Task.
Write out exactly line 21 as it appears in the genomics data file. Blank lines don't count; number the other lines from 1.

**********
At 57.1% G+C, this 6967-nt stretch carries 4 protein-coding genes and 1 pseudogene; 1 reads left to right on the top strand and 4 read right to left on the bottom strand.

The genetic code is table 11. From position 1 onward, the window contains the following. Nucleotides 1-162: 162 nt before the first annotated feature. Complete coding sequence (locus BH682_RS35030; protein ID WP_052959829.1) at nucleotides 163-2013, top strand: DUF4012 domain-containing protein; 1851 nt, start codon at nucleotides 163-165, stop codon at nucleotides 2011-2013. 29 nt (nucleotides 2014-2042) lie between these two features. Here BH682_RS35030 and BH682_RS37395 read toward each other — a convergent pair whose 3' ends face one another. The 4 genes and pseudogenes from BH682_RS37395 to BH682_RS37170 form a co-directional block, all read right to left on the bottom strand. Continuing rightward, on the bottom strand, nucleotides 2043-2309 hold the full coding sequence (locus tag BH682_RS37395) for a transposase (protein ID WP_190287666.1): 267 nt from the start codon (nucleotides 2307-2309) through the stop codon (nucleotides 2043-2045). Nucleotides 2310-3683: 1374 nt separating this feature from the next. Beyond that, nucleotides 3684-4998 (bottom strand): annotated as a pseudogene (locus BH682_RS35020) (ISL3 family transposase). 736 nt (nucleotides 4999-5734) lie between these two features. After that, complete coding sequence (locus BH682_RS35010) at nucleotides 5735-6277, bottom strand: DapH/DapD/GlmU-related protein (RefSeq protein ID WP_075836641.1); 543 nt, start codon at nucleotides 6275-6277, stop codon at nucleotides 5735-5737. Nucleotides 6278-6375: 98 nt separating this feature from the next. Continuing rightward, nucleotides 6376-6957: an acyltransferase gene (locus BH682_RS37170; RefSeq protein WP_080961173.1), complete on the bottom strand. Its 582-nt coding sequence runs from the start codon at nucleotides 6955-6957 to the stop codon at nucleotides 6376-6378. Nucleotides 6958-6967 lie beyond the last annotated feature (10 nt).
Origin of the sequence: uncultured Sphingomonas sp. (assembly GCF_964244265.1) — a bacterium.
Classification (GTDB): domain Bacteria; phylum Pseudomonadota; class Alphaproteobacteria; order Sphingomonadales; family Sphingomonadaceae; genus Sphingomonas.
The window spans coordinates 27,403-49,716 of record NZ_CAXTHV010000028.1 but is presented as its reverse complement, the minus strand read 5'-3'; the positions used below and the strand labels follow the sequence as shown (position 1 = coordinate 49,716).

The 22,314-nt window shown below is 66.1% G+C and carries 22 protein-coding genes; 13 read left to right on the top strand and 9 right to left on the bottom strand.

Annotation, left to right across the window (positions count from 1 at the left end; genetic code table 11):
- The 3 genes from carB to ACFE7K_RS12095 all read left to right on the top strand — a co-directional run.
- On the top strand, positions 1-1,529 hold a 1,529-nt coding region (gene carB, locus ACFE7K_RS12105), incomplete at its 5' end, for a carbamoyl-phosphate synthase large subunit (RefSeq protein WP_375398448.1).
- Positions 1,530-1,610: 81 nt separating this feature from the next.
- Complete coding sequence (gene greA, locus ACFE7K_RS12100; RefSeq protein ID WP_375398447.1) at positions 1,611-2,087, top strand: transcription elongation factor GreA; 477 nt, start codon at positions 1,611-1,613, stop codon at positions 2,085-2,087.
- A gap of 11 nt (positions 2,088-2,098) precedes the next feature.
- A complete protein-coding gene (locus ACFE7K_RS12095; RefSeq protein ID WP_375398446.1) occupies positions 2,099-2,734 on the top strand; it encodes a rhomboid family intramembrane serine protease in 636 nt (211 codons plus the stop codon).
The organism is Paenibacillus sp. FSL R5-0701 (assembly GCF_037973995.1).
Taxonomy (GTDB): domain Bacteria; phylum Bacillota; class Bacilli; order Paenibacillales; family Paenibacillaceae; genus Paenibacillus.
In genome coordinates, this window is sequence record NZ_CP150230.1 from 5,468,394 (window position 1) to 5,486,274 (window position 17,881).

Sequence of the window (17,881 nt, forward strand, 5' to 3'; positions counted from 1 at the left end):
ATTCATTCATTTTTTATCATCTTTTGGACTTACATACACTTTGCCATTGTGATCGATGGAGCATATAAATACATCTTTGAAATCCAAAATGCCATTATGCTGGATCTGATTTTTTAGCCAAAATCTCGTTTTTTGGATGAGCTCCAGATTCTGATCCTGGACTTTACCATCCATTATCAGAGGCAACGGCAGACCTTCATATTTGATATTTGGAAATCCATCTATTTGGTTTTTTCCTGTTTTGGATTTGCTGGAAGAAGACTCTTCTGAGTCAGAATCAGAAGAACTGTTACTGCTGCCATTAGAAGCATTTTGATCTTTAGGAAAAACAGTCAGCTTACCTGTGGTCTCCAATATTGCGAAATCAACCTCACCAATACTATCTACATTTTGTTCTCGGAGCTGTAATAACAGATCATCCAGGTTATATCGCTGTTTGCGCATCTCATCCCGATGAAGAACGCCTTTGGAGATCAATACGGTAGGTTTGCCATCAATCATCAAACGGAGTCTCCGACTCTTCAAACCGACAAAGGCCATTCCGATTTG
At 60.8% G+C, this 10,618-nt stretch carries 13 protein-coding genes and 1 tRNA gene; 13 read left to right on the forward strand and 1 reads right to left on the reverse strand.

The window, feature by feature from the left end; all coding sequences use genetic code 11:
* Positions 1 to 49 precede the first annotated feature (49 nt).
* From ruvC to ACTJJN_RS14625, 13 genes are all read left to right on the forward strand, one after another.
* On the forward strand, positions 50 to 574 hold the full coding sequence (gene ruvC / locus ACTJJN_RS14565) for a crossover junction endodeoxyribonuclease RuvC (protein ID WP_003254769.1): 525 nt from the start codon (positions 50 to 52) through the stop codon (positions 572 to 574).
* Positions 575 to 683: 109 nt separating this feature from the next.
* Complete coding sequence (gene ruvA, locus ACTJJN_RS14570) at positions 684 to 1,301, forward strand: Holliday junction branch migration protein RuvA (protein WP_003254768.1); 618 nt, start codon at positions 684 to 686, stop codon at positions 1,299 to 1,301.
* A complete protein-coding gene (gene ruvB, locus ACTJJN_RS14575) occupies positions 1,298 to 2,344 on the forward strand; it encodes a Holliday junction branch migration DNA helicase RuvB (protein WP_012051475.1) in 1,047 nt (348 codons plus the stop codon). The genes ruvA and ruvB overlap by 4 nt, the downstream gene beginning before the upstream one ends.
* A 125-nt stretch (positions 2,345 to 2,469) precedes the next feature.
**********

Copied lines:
* Positions 1 to 49 precede the first annotated feature (49 nt).